Don’t Depend On Google’s Algorithm: SEO Slaves, Rise Up – And Revolt!

Move on from the Algorithm

Early reports are in confirming the results of Google’s index changes.  Yahoo’s Luke Beatty says two-thirds of Associated Content pages have lost traffic, while I’ve heard that total volume declines from Google search have reached 70% on some properties.

For sites like eHow and About.com, which get somewhere between 65%-70% of their traffic from search, the concentrated risk exposure that comes from Google engineers changing the algorithm makes for an unstable and uncontrollable business model.

Never in the history of media has there been such a precarious model for distribution, and the bad decision by SEO-focused sites to try and build a relationship with an algorithm looks worse and worse. The SEO-focused sites kowtow to the algorithm’s desires, as best as they can interpret them.  They game their moves internally, based on what they think the algorithm wants, not what the customer wants. And they rely on the white hats, as well as all of the blackest hats they can stomach, just to please the algorithm.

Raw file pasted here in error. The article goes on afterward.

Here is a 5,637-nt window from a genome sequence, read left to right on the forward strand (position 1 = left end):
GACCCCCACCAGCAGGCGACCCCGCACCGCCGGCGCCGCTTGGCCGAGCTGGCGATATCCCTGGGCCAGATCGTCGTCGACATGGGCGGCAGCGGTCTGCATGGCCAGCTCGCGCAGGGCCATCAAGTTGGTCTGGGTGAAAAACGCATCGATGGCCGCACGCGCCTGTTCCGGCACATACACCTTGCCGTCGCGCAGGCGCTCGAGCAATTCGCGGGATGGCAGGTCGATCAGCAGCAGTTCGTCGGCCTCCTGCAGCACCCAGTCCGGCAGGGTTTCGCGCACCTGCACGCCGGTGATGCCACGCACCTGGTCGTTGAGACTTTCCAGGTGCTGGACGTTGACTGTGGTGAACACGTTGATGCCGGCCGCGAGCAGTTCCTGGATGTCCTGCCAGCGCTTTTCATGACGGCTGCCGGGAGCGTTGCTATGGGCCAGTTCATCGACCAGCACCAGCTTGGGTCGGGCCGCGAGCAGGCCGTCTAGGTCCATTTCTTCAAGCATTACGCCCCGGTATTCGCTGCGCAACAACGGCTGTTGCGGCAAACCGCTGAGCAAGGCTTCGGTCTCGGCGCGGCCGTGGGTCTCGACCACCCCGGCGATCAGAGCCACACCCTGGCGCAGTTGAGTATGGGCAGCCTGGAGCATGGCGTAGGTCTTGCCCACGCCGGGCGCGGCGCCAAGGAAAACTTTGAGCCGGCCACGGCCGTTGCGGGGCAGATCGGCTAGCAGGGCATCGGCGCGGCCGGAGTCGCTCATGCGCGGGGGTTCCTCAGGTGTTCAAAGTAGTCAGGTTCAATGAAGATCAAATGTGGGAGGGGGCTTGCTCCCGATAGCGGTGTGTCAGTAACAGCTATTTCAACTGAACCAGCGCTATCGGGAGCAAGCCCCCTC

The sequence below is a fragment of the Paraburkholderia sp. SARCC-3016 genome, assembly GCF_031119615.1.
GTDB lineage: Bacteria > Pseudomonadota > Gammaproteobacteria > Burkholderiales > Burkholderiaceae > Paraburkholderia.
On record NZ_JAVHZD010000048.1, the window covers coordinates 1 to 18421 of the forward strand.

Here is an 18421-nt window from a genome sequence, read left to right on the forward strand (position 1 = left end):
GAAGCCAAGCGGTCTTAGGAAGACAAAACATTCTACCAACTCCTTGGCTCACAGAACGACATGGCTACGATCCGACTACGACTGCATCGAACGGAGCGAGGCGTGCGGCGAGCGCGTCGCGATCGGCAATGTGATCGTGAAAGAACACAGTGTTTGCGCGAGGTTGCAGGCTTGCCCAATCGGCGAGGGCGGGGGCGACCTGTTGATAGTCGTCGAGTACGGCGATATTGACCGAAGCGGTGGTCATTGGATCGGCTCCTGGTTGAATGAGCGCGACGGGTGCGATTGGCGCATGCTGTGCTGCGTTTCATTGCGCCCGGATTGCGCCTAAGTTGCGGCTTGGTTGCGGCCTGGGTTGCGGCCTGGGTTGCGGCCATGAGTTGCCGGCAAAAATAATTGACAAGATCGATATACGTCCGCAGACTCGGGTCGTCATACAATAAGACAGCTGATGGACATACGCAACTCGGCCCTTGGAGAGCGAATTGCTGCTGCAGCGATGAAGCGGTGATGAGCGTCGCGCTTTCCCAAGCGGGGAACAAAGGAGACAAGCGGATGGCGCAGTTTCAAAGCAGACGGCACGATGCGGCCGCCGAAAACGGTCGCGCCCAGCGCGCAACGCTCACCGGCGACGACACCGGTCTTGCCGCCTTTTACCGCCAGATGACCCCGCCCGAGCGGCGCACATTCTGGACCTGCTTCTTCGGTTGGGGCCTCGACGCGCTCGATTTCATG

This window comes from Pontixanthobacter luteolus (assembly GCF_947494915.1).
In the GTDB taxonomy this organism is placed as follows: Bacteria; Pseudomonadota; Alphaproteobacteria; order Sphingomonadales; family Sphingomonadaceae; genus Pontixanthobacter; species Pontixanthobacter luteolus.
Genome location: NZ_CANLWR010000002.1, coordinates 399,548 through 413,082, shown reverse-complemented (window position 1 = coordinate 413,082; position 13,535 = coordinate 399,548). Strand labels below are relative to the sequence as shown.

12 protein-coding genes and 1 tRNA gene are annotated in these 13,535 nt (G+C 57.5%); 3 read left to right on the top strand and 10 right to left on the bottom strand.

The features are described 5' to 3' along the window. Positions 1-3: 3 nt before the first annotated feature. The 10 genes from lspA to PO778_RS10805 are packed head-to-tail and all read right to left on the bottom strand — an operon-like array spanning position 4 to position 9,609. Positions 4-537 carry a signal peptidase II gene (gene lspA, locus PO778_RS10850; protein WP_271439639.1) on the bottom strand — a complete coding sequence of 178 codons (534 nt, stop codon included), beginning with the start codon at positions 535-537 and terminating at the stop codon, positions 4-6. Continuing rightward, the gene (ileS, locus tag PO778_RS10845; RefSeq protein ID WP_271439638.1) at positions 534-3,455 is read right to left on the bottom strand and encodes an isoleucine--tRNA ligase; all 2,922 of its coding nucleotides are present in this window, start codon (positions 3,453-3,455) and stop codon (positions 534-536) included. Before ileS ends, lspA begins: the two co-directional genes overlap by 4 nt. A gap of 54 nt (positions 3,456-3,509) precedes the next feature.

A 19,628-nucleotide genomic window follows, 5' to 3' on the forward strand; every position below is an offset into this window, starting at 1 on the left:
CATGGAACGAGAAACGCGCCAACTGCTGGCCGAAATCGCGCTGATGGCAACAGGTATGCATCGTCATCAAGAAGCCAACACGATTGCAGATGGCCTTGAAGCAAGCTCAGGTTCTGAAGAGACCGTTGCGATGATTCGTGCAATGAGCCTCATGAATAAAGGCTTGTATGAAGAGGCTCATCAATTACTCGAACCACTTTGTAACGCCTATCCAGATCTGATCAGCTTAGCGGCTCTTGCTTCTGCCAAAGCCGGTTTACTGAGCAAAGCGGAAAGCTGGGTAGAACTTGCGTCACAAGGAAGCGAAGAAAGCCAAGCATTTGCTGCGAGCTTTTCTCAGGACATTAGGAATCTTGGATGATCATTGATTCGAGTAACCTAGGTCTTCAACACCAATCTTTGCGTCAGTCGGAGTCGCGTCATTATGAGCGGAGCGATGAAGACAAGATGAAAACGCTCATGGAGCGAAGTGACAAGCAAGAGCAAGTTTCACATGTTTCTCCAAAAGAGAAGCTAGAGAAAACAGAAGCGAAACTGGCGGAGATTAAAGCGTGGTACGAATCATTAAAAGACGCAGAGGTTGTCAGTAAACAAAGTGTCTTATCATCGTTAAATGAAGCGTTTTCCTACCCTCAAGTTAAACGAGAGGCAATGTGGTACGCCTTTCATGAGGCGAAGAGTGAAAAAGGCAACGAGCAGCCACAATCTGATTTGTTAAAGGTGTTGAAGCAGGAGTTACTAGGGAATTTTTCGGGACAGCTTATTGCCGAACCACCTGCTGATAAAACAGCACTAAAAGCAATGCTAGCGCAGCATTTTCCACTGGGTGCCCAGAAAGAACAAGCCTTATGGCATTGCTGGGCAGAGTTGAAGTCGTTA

But, unfortunately, the algorithm is capricious and unreliable.

What these companies should do is form relationships with consumers.

That means providing consumers what they want – and where they want it, which increasingly means in their Facebook or Twitter feed, and on their mobile phone.

In the end, this is the only way to create great experiences that are branded in the consumer’s mind today.

My advice, then, is simple.

SEO slaves, rise up – and revolt!  Throw out the false God of the search algorithm and, in its place, focus on building valuable content and experiences. Win the audience, not the search.

Arianna and Tim – A Media Match Made in Heaven?

Tim Armstrong, AOL’s CEO, has rebooted AOL with a talk-track of branded destinations, A-level journalism and sizzling original content; and early Monday morning, a full week before Valentine’s Day, his romantic media vision was considerably enhanced, when Arianna Huffington announced that she was selling Huffington Post to AOL for $300 million in cash and $15 million in stock.